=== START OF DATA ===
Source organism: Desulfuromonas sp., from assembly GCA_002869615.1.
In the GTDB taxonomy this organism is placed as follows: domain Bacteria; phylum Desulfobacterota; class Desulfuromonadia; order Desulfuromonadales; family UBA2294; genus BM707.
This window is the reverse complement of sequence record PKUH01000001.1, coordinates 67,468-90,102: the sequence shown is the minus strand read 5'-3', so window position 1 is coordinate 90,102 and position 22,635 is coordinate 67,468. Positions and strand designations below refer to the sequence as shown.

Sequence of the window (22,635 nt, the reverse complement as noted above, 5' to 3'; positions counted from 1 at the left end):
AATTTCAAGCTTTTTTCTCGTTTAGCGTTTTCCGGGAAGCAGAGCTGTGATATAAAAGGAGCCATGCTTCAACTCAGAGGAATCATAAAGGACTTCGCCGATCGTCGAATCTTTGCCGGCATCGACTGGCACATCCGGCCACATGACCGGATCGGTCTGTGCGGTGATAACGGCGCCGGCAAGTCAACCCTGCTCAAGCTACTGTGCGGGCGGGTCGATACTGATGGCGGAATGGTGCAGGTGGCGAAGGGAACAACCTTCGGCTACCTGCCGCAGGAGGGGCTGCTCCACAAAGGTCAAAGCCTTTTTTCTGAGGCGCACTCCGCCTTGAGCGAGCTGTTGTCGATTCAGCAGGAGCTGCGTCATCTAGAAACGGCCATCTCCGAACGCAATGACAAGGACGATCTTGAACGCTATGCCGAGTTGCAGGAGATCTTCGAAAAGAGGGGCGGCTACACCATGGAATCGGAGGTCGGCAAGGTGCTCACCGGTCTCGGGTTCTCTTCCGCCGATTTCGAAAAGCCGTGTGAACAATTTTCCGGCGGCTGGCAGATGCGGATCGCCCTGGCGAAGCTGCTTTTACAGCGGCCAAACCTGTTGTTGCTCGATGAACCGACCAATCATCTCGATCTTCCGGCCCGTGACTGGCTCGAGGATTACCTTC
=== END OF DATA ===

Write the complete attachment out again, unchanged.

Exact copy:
Source organism: Desulfuromonas sp., from assembly GCA_002869615.1.
In the GTDB taxonomy this organism is placed as follows: domain Bacteria; phylum Desulfobacterota; class Desulfuromonadia; order Desulfuromonadales; family UBA2294; genus BM707.
This window is the reverse complement of sequence record PKUH01000001.1, coordinates 67,468-90,102: the sequence shown is the minus strand read 5'-3', so window position 1 is coordinate 90,102 and position 22,635 is coordinate 67,468. Positions and strand designations below refer to the sequence as shown.

Sequence of the window (22,635 nt, the reverse complement as noted above, 5' to 3'; positions counted from 1 at the left end):
AATTTCAAGCTTTTTTCTCGTTTAGCGTTTTCCGGGAAGCAGAGCTGTGATATAAAAGGAGCCATGCTTCAACTCAGAGGAATCATAAAGGACTTCGCCGATCGTCGAATCTTTGCCGGCATCGACTGGCACATCCGGCCACATGACCGGATCGGTCTGTGCGGTGATAACGGCGCCGGCAAGTCAACCCTGCTCAAGCTACTGTGCGGGCGGGTCGATACTGATGGCGGAATGGTGCAGGTGGCGAAGGGAACAACCTTCGGCTACCTGCCGCAGGAGGGGCTGCTCCACAAAGGTCAAAGCCTTTTTTCTGAGGCGCACTCCGCCTTGAGCGAGCTGTTGTCGATTCAGCAGGAGCTGCGTCATCTAGAAACGGCCATCTCCGAACGCAATGACAAGGACGATCTTGAACGCTATGCCGAGTTGCAGGAGATCTTCGAAAAGAGGGGCGGCTACACCATGGAATCGGAGGTCGGCAAGGTGCTCACCGGTCTCGGGTTCTCTTCCGCCGATTTCGAAAAGCCGTGTGAACAATTTTCCGGCGGCTGGCAGATGCGGATCGCCCTGGCGAAGCTGCTTTTACAGCGGCCAAACCTGTTGTTGCTCGATGAACCGACCAATCATCTCGATCTTCCGGCCCGTGACTGGCTCGAGGATTACCTTC